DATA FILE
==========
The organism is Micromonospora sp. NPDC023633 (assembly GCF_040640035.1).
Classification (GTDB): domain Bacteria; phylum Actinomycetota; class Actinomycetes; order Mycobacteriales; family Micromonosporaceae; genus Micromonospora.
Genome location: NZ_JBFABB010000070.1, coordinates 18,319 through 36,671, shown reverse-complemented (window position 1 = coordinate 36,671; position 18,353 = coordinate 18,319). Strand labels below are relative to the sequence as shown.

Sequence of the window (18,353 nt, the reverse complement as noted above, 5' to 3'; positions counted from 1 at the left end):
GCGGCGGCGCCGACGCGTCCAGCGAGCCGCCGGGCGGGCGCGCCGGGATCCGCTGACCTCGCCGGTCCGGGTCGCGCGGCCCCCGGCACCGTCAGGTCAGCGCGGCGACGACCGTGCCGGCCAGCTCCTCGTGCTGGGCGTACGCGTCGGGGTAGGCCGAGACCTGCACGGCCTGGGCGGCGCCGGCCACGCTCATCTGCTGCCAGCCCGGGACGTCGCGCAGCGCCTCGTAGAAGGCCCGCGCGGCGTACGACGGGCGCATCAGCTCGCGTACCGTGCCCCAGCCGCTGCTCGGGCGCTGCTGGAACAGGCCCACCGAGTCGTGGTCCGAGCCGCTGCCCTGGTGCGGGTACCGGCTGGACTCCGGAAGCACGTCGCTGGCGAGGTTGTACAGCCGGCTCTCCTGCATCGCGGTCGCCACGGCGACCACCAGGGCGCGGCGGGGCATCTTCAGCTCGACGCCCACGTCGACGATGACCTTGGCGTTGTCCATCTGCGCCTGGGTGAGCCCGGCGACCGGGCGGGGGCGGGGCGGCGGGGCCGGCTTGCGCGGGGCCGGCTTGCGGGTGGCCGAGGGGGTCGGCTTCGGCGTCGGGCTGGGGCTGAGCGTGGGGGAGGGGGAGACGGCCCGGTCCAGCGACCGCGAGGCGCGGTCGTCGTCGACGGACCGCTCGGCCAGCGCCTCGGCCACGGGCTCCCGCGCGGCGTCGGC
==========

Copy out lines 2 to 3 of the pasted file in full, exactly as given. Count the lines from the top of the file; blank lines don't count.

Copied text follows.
Classification (GTDB): domain Bacteria; phylum Actinomycetota; class Actinomycetes; order Mycobacteriales; family Micromonosporaceae; genus Micromonospora.
Genome location: NZ_JBFABB010000070.1, coordinates 18,319 through 36,671, shown reverse-complemented (window position 1 = coordinate 36,671; position 18,353 = coordinate 18,319). Strand labels below are relative to the sequence as shown.